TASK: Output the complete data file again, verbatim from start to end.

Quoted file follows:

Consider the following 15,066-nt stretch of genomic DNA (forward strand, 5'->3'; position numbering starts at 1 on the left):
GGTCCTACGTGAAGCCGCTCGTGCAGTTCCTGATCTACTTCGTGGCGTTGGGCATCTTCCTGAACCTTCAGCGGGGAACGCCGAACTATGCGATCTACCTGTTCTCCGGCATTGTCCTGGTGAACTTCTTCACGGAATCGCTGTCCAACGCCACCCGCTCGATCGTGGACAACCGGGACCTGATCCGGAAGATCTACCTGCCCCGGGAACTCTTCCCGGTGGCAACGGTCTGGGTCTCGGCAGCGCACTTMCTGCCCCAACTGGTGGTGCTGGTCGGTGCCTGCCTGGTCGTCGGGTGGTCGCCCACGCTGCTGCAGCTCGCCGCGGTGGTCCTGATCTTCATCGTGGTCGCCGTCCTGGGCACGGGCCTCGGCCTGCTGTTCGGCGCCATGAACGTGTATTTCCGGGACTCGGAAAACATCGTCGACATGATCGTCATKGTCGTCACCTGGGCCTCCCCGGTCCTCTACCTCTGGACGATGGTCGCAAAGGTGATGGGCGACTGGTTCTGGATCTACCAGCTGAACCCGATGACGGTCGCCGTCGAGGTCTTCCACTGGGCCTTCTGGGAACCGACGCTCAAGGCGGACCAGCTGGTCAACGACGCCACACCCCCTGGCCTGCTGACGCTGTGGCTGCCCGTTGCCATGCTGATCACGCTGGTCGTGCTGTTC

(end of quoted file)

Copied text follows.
Consider the following 15,066-nt stretch of genomic DNA (forward strand, 5'->3'; position numbering starts at 1 on the left):
GGTCCTACGTGAAGCCGCTCGTGCAGTTCCTGATCTACTTCGTGGCGTTGGGCATCTTCCTGAACCTTCAGCGGGGAACGCCGAACTATGCGATCTACCTGTTCTCCGGCATTGTCCTGGTGAACTTCTTCACGGAATCGCTGTCCAACGCCACCCGCTCGATCGTGGACAACCGGGACCTGATCCGGAAGATCTACCTGCCCCGGGAACTCTTCCCGGTGGCAACGGTCTGGGTCTCGGCAGCGCACTTMCTGCCCCAACTGGTGGTGCTGGTCGGTGCCTGCCTGGTCGTCGGGTGGTCGCCCACGCTGCTGCAGCTCGCCGCGGTGGTCCTGATCTTCATCGTGGTCGCCGTCCTGGGCACGGGCCTCGGCCTGCTGTTCGGCGCCATGAACGTGTATTTCCGGGACTCGGAAAACATCGTCGACATGATCGTCATKGTCGTCACCTGGGCCTCCCCGGTCCTCTACCTCTGGACGATGGTCGCAAAGGTGATGGGCGACTGGTTCTGGATCTACCAGCTGAACCCGATGACGGTCGCCGTCGAGGTCTTCCACTGGGCCTTCTGGGAACCGACGCTCAAGGCGGACCAGCTGGTCAACGACGCCACACCCCCTGGCCTGCTGACGCTGTGGCTGCCCGTTGCCATGCTGATCACGCTGGTCGTGCTGTTC